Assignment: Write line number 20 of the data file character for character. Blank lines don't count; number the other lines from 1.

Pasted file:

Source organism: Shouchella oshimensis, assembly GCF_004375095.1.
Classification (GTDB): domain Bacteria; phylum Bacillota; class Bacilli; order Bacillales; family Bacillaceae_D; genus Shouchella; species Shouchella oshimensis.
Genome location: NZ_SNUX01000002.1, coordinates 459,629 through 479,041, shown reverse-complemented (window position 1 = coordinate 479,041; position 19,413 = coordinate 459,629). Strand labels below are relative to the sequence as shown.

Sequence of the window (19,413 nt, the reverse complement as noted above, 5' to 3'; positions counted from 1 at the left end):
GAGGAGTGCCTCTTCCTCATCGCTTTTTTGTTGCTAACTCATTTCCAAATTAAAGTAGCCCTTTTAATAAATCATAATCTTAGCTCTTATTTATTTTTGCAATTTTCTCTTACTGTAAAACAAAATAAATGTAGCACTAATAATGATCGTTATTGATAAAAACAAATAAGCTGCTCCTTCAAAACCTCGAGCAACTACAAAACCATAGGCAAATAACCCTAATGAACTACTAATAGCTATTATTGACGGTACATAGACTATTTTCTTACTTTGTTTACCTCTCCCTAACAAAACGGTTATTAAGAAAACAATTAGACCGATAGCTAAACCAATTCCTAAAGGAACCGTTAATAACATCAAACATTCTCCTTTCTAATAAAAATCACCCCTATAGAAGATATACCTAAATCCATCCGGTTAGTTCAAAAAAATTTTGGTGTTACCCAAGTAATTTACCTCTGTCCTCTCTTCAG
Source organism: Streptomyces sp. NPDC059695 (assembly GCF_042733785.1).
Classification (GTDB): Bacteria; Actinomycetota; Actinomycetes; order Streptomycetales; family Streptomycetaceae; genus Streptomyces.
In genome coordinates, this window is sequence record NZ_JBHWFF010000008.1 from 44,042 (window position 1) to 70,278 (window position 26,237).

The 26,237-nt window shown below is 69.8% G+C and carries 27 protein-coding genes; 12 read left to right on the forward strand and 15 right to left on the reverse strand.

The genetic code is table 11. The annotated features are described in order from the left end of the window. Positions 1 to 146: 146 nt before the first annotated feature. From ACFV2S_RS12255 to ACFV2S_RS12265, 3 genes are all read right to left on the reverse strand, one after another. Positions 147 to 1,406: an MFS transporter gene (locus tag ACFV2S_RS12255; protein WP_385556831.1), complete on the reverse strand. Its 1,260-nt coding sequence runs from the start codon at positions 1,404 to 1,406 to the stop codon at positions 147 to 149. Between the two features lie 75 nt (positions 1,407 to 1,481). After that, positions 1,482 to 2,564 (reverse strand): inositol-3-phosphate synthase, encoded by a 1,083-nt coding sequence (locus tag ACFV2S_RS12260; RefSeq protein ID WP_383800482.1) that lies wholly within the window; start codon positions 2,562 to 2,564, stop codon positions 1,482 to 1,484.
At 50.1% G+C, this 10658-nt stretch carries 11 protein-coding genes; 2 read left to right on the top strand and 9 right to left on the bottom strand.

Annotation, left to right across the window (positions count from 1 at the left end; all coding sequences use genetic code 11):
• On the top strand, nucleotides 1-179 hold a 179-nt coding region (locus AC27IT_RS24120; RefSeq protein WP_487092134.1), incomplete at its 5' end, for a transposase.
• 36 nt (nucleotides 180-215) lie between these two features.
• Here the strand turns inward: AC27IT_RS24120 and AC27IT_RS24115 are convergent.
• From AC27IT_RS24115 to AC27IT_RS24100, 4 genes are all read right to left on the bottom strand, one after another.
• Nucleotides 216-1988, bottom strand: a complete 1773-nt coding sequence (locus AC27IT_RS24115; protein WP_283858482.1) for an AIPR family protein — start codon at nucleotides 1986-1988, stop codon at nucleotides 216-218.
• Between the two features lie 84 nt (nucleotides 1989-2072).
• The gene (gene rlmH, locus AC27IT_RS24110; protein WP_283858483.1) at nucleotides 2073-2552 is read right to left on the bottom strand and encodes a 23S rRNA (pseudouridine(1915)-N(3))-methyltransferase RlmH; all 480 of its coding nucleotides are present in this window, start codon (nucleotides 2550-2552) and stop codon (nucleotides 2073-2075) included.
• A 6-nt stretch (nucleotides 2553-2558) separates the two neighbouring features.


• A 6-nt stretch (nucleotides 2553-2558) separates the two neighbouring features.